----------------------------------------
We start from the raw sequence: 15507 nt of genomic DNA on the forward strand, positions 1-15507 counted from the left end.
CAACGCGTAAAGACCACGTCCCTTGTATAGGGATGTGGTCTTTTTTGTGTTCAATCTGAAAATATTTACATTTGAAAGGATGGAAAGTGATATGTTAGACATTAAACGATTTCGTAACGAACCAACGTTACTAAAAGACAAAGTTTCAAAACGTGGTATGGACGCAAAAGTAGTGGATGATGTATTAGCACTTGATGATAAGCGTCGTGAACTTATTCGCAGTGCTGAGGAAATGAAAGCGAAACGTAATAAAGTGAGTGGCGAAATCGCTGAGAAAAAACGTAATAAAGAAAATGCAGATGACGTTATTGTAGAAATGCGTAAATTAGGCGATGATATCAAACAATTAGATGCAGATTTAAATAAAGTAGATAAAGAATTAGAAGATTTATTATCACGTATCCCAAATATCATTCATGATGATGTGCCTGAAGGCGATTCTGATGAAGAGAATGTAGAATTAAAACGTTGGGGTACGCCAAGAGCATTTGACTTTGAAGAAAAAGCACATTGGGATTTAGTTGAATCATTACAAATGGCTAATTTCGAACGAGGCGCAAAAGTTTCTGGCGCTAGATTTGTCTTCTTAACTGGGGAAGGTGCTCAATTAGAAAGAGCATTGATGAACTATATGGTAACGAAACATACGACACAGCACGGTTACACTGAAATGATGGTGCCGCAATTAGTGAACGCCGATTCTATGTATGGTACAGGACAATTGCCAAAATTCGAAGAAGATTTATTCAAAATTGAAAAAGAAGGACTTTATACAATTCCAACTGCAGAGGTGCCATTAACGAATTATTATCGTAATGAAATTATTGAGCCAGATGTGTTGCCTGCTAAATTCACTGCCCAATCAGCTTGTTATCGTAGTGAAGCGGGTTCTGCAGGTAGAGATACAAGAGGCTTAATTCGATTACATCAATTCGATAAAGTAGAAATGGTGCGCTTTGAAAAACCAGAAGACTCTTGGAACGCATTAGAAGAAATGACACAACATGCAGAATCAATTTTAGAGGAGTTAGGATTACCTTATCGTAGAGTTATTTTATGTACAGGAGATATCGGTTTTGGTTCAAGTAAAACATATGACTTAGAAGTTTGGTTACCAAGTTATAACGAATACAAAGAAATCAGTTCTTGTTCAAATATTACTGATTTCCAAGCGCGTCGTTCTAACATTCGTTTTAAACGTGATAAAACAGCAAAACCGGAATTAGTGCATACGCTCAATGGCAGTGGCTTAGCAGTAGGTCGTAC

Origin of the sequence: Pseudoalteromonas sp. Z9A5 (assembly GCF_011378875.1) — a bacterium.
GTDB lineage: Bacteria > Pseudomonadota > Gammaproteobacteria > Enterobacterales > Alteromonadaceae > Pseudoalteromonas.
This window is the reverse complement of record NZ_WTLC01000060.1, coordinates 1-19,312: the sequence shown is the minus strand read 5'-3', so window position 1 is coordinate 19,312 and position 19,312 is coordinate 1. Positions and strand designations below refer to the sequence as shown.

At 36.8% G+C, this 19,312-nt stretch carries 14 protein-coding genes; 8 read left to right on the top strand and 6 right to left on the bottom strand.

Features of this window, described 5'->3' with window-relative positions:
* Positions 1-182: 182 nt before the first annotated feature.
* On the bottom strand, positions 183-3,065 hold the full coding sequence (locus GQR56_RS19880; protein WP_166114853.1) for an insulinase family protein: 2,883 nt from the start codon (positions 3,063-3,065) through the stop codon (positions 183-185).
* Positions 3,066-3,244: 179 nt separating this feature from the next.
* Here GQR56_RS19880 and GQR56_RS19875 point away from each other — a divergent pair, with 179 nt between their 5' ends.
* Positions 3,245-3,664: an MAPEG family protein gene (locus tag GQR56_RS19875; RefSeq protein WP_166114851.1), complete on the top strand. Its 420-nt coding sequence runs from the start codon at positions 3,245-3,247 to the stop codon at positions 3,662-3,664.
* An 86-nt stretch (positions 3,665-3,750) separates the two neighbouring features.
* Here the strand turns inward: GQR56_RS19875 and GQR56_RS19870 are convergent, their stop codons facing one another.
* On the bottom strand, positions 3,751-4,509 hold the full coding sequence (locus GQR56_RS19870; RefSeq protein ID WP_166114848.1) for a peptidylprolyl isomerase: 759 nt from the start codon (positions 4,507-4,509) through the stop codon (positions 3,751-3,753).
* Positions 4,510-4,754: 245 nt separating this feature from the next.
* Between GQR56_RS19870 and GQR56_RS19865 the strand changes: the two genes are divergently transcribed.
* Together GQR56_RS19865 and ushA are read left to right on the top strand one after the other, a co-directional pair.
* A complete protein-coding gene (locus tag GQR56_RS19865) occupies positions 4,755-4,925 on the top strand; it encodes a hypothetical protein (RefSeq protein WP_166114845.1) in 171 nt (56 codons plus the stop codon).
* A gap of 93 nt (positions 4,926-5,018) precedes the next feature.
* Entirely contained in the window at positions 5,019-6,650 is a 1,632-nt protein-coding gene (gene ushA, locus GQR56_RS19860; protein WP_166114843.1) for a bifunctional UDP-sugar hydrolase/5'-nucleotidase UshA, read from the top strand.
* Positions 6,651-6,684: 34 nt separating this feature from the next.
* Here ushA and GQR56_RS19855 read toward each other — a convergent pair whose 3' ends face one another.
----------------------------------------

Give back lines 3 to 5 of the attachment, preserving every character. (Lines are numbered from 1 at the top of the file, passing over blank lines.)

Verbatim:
Origin of the sequence: Pseudoalteromonas sp. Z9A5 (assembly GCF_011378875.1) — a bacterium.
GTDB lineage: Bacteria > Pseudomonadota > Gammaproteobacteria > Enterobacterales > Alteromonadaceae > Pseudoalteromonas.
This window is the reverse complement of record NZ_WTLC01000060.1, coordinates 1-19,312: the sequence shown is the minus strand read 5'-3', so window position 1 is coordinate 19,312 and position 19,312 is coordinate 1. Positions and strand designations below refer to the sequence as shown.